What are waves?
- Waves are forward movement of fluid due to oscillation of particles caused by a force.
- Despite the large amount of energy it may carry forward, there is little actual forward motion of individual water particles in a wave,
- Waves can occur on the free surface of all water bodies.
- Caused by gravity, wind, underwater volcanoes earthquake, landslides or explosions and by movement of a ship or a fish.
- Here confined to sea water oscillations caused by frictional drag caused by a wind force over the sea surface.
- Wind waves vary from small ripples to huge rogue waves.
- Waves can travel thousands of miles before reaching land.
- Top of wave is “crest”, bottom is “trough“.
- Difference between crest and trough is the “height“
- Distance two consecutive crests is “wave-length”.
Formation of waves – Fore & Aft Motion
- As wind blows over water it tries to drag water surface with it.
- The surface cannot move as fast as air, so it rises.
- When it rises, gravity pulls the water back’
- Momentum of falling waters reaches below the surface.
- Water pressure from below pushes falling water up again.
- This tug of war between gravity and water pressure cause the up-down movement of fluid.
- There is also a small component of to and fro motion of water in a wave.
- The wave may travels forward for thousands of mile but but the water particles don’t.
- Otherwise all the oceans would empty onto the shore!!!!!
- A wave transfers energy from one water molecule to the next causing water particles to move in a circular pattern as shown by the bottle movement on a water surface.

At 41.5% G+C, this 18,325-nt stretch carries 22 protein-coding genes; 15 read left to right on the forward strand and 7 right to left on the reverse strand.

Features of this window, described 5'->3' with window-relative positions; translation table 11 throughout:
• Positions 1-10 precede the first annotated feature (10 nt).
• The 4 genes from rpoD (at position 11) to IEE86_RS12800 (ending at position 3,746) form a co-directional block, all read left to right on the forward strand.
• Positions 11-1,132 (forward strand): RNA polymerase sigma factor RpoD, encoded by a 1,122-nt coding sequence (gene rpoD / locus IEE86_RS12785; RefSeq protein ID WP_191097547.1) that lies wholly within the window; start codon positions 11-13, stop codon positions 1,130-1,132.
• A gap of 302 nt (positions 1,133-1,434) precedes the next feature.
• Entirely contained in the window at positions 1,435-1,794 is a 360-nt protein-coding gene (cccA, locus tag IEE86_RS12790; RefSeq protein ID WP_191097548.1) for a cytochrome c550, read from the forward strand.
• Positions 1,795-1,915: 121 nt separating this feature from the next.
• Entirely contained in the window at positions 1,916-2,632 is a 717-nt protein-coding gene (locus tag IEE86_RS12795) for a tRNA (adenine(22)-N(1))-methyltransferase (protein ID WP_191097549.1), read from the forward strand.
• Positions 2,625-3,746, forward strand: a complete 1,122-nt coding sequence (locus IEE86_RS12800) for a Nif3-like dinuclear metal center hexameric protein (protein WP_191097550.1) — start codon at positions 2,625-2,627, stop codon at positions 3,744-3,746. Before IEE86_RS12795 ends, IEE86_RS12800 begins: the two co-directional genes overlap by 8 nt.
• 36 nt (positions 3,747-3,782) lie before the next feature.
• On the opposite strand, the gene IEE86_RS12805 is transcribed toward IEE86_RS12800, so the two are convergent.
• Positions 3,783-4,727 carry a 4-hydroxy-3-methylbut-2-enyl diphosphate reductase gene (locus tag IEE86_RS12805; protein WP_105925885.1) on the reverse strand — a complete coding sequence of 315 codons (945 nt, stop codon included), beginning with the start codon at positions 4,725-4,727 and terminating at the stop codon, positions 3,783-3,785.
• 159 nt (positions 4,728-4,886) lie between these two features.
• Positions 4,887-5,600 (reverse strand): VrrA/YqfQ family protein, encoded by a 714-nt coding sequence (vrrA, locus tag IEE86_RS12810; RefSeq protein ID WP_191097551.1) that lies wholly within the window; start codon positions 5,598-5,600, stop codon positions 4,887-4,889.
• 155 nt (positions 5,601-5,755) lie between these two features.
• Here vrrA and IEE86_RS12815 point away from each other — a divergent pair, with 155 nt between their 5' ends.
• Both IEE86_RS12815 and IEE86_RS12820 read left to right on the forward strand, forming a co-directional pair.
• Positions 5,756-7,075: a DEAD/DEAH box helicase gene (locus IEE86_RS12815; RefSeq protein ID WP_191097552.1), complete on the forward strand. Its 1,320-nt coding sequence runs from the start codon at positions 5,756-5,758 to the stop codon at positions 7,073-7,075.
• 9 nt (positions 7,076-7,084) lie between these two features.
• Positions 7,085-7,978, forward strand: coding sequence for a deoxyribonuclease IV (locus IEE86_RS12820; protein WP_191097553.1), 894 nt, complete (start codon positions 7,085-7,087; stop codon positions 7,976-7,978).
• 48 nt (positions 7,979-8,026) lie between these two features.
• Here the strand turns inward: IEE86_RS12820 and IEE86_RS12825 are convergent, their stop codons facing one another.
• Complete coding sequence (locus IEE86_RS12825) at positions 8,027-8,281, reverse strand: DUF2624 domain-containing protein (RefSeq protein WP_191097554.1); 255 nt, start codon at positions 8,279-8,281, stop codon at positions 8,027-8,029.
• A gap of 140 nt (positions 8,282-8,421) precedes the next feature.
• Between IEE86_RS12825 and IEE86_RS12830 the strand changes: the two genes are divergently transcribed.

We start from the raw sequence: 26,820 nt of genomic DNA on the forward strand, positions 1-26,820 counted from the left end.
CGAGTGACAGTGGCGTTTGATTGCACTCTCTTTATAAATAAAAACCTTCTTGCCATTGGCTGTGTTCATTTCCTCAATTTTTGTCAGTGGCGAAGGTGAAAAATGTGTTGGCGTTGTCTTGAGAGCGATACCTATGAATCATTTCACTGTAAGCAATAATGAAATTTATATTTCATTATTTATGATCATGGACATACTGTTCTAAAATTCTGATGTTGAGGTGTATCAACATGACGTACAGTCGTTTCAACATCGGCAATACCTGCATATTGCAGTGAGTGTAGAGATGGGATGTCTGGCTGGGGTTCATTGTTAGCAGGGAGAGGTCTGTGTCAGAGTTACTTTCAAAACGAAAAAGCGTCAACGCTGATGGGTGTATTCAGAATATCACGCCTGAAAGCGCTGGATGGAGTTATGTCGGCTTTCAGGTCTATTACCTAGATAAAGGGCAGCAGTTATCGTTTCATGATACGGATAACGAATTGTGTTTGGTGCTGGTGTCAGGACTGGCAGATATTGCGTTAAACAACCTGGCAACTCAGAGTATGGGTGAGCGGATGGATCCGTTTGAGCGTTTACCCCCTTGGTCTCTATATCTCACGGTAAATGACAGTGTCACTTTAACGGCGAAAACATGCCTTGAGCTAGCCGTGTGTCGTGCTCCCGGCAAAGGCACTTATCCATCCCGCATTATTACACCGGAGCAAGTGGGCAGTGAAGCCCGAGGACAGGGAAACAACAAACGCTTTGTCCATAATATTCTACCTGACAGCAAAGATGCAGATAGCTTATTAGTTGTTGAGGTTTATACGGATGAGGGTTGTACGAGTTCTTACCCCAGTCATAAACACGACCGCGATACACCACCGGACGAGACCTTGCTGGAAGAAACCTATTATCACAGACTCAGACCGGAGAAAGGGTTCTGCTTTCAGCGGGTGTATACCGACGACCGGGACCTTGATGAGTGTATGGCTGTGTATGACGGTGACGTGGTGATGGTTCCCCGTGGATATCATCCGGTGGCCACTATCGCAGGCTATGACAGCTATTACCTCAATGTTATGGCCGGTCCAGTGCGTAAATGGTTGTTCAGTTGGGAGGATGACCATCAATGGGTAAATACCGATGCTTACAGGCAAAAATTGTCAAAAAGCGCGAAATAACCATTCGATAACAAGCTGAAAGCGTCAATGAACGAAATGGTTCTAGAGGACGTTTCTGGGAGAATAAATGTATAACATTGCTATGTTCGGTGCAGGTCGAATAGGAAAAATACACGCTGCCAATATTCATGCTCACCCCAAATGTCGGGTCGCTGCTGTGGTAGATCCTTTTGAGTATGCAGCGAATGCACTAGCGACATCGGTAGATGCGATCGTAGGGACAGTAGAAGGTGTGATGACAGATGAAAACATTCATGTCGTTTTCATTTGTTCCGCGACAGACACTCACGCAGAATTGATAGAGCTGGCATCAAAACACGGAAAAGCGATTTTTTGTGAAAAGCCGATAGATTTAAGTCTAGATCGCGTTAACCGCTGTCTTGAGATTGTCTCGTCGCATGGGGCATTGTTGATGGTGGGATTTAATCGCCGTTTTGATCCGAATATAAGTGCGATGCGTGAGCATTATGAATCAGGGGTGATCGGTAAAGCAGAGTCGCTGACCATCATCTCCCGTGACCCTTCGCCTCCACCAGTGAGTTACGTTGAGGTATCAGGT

- This circular motion of water particle does not occur over the entire depth of water.
- There are multiple circles of water particle movements where circles grow smaller with increasing depths as seen in the next diagram to the right.
- At a depth about equal to half the wavelength, the motion stops.
- As they propagate across the open ocean, wind-generated waves maintain a constant speed, which is unaffected by depth until they reach shallow water
Factors Affecting Waves
- Wind speed
- Wind Duration
- Length of wind fetch ( Distance of water over which wind blows)
- Depth of water
- Set and drift of water current
Arrival on shore
- As ocean waves approach a shore, the lower part begins to interact with sea floor.
- This slows the waves down and causes crests in series of waves to bunch up—an effect called shoaling.
- Period of waves does not change instead waves gain height and eventually break.
Height of Waves
- Waves in a given area have various heights.
- Significant wave height (SWH) is used in weather reporting.
- SWH is an average height of highest one-third of the waves in a given time period, normally of 20 minutes.
- In relation to SWH, other waves are
- Most frequent wave height 0.5 x SWH
- Average 0.6 x SWH
- Highest 10% 1.3 X SWH
- The Highest wave in 1175 waves 1.9 X SWH
- Every 30,000th wave is still larger than 1.9X SWH.
- One of the harmonica of the 30th wave are exceptionally large emerging suddenly in the open ocean without warning and are strong enough to topple even large ships.
- These waves are called “Rogue waves”, “Freak waves”, “Monster waves”, “Killer waves” or “King waves”
- Scientists still don’t know exactly how rogue waves occur, But is generally concurred that when crests, troughs, and length wave harmonics coincides with swell and the flow of current, a Rogue wave occurs.